U.S. Libraries to Receive American Rescue Plan Humanities Funding, Over $2 Million in Funding Awarded
From the American Library Association:
The American Library Association (ALA) has awarded $2 million in humanities funding to libraries nationwide, part of a grantmaking program to deliver relief to libraries recovering from the coronavirus pandemic.
With funding from the National Endowment for the Humanities (NEH) through the American Rescue Plan Act of 2021, the libraries will use funds to anchor themselves as strong humanities institutions and vibrant centers of learning, conversation and connection.
Two hundred libraries each will receive a $10,000 grant through ALA’s American Rescue Plan: Humanities Grants for Libraries opportunity.
“Libraries have faced significant hardships throughout the pandemic —from budget cuts to staff furloughs to building closures — especially in our communities of the greatest need,” said ALA President Patty Wong. “This crucial support from NEH will enable our beloved institutions, and the dedicated people who run them, to rebuild and emerge from the pandemic stronger than ever.”
The libraries, selected through a competitive, peer-reviewed application process, include public libraries, academic/college libraries, K-12 libraries, and tribal, special and prison libraries. The recipients represent 45 states and Puerto Rico and serve communities ranging in size from 642 residents in Weir, Kansas to the city of Los Angeles. Libraries were chosen with an emphasis on reaching historically underserved and/or rural communities.
The American Rescue Plan opportunity will help libraries create or preserve jobs; support or maintain general operations; create or sustain humanities programs; and implement new humanities activities or sustain existing activities.
“Strong public libraries are at the heart of healthy communities,” said NEH Chair Shelly C. Lowe. “The National Endowment for the Humanities is grateful to the American Library Association for their exemplary work in helping distribute NEH American Rescue Plan funding to assist our nation’s libraries in recovering from the financial impact of the pandemic, and strengthen their role as local centers of humanities learning, research, and public programs.”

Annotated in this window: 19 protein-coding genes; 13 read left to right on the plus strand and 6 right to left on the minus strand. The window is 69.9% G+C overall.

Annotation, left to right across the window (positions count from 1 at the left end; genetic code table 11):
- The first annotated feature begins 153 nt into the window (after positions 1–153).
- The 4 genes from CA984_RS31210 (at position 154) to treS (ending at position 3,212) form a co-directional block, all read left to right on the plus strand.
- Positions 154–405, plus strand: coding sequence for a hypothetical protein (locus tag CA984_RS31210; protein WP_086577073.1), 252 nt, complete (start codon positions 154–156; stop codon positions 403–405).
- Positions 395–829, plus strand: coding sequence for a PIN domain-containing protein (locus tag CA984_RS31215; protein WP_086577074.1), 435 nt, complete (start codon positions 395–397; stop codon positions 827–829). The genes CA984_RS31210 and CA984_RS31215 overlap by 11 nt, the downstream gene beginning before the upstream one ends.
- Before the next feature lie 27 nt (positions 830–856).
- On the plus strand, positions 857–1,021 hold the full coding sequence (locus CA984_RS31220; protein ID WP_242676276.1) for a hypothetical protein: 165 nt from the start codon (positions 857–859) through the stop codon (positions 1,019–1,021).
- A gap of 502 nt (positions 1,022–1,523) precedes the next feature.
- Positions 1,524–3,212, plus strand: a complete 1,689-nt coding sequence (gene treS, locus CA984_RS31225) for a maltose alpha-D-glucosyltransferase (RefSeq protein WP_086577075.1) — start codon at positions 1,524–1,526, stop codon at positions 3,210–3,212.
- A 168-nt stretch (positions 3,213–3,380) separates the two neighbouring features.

Examples of selected libraries include:
- When the pandemic hit, the Palmas Academy in Humacao, Puerto Rico, had to furlough its only librarian and close its library’s doors due to budget constraints. Before closing, this school library was the main hub for humanities-centered activities in the community. Using funding from the ARP grant, the library will reopen, hire staff and welcome back students and the wider community.
- The Irish Cultural Center in Phoenix, Arizona, was hit hard by the pandemic and has not fully reopened since closing in March 2020. The funding from the ARP grant will allow this institution, which houses a collection of over 10,000 volumes and archival material, to bring back their monthly Irish history book discussions and provide staff salaries.
- Large groups of migrant workers live in the rural village of Cambria, Wisconsin, from April through October. This population relies on Jane Morgan Memorial Library. With ARP funding, the library will offer programming for this population and others, including bringing in speakers for adult humanities programming.
In addition to the $10,000 grant selected libraries will receive a print copy of “Going Virtual: Programs and Insights from a Time of Crisis’‘ by Sarah Ostman for the ALA Public Programs Office (ALA Editions, 2021), online resources and support.
American Rescue Plan: Humanities Grants for Libraries is made possible with funding from the National Endowment for the Humanities (NEH) through the American Rescue Plan Act of 2021.
About Gary Price
Gary Price (firstname.lastname@example.org) is a librarian, writer, consultant, and frequent conference speaker based in the Washington D.C. metro area. He earned his MLIS degree from Wayne State University in Detroit. Price has won several awards including the SLA Innovations in Technology Award and Alumnus of the Year from the Wayne St. University Library and Information Science Program. From 2006-2009 he was Director of Online Information Services at Ask.com. Gary is also the co-founder of infoDJ an innovation research consultancy supporting corporate product and business model teams with just-in-time fact and insight finding.